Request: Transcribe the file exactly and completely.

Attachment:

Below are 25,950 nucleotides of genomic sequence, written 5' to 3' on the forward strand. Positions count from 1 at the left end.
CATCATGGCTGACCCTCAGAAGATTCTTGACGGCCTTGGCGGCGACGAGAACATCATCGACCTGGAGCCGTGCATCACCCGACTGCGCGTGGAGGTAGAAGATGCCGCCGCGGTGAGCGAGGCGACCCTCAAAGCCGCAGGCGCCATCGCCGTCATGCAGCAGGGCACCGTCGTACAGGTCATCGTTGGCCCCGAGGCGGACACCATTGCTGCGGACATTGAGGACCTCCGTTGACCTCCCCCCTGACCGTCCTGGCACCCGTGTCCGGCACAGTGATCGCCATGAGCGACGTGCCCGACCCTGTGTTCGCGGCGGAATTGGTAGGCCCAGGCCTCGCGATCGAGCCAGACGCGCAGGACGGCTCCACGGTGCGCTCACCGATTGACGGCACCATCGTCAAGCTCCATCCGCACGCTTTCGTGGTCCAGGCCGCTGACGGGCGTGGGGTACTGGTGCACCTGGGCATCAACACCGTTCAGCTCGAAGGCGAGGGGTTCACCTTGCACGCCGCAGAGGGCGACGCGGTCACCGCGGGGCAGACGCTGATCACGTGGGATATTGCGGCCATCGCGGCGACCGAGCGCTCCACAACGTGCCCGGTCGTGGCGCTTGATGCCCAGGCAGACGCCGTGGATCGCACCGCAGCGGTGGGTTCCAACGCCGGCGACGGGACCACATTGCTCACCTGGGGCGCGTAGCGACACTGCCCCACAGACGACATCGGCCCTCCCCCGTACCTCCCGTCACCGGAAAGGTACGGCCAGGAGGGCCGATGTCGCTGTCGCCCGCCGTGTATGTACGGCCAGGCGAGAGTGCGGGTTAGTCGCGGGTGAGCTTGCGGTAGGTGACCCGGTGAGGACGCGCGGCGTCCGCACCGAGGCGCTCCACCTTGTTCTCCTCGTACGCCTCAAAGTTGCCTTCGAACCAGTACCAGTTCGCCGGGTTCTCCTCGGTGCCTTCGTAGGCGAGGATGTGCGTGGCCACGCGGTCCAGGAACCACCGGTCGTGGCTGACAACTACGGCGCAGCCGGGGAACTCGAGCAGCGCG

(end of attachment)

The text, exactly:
Below are 25,950 nucleotides of genomic sequence, written 5' to 3' on the forward strand. Positions count from 1 at the left end.
CATCATGGCTGACCCTCAGAAGATTCTTGACGGCCTTGGCGGCGACGAGAACATCATCGACCTGGAGCCGTGCATCACCCGACTGCGCGTGGAGGTAGAAGATGCCGCCGCGGTGAGCGAGGCGACCCTCAAAGCCGCAGGCGCCATCGCCGTCATGCAGCAGGGCACCGTCGTACAGGTCATCGTTGGCCCCGAGGCGGACACCATTGCTGCGGACATTGAGGACCTCCGTTGACCTCCCCCCTGACCGTCCTGGCACCCGTGTCCGGCACAGTGATCGCCATGAGCGACGTGCCCGACCCTGTGTTCGCGGCGGAATTGGTAGGCCCAGGCCTCGCGATCGAGCCAGACGCGCAGGACGGCTCCACGGTGCGCTCACCGATTGACGGCACCATCGTCAAGCTCCATCCGCACGCTTTCGTGGTCCAGGCCGCTGACGGGCGTGGGGTACTGGTGCACCTGGGCATCAACACCGTTCAGCTCGAAGGCGAGGGGTTCACCTTGCACGCCGCAGAGGGCGACGCGGTCACCGCGGGGCAGACGCTGATCACGTGGGATATTGCGGCCATCGCGGCGACCGAGCGCTCCACAACGTGCCCGGTCGTGGCGCTTGATGCCCAGGCAGACGCCGTGGATCGCACCGCAGCGGTGGGTTCCAACGCCGGCGACGGGACCACATTGCTCACCTGGGGCGCGTAGCGACACTGCCCCACAGACGACATCGGCCCTCCCCCGTACCTCCCGTCACCGGAAAGGTACGGCCAGGAGGGCCGATGTCGCTGTCGCCCGCCGTGTATGTACGGCCAGGCGAGAGTGCGGGTTAGTCGCGGGTGAGCTTGCGGTAGGTGACCCGGTGAGGACGCGCGGCGTCCGCACCGAGGCGCTCCACCTTGTTCTCCTCGTACGCCTCAAAGTTGCCTTCGAACCAGTACCAGTTCGCCGGGTTCTCCTCGGTGCCTTCGTAGGCGAGGATGTGCGTGGCCACGCGGTCCAGGAACCACCGGTCGTGGCTGACAACTACGGCGCAGCCGGGGAACTCGAGCAGCGCG